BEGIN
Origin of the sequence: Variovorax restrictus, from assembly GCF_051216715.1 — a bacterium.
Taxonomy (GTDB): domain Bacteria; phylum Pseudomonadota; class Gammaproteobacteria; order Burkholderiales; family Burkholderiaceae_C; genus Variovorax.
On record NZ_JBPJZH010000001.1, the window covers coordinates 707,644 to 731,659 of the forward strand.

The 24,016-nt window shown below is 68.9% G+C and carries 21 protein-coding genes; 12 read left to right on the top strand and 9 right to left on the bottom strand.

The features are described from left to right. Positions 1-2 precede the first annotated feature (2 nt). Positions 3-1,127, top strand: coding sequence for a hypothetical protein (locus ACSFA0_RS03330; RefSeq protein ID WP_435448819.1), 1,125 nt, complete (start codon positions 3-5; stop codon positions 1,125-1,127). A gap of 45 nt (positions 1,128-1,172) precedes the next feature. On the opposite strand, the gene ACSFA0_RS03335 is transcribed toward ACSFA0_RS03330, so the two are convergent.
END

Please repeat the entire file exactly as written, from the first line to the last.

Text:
Origin of the sequence: Variovorax restrictus, from assembly GCF_051216715.1 — a bacterium.
Taxonomy (GTDB): domain Bacteria; phylum Pseudomonadota; class Gammaproteobacteria; order Burkholderiales; family Burkholderiaceae_C; genus Variovorax.
On record NZ_JBPJZH010000001.1, the window covers coordinates 707,644 to 731,659 of the forward strand.

The 24,016-nt window shown below is 68.9% G+C and carries 21 protein-coding genes; 12 read left to right on the top strand and 9 right to left on the bottom strand.

The features are described from left to right. Positions 1-2 precede the first annotated feature (2 nt). Positions 3-1,127, top strand: coding sequence for a hypothetical protein (locus ACSFA0_RS03330; RefSeq protein ID WP_435448819.1), 1,125 nt, complete (start codon positions 3-5; stop codon positions 1,125-1,127). A gap of 45 nt (positions 1,128-1,172) precedes the next feature. On the opposite strand, the gene ACSFA0_RS03335 is transcribed toward ACSFA0_RS03330, so the two are convergent.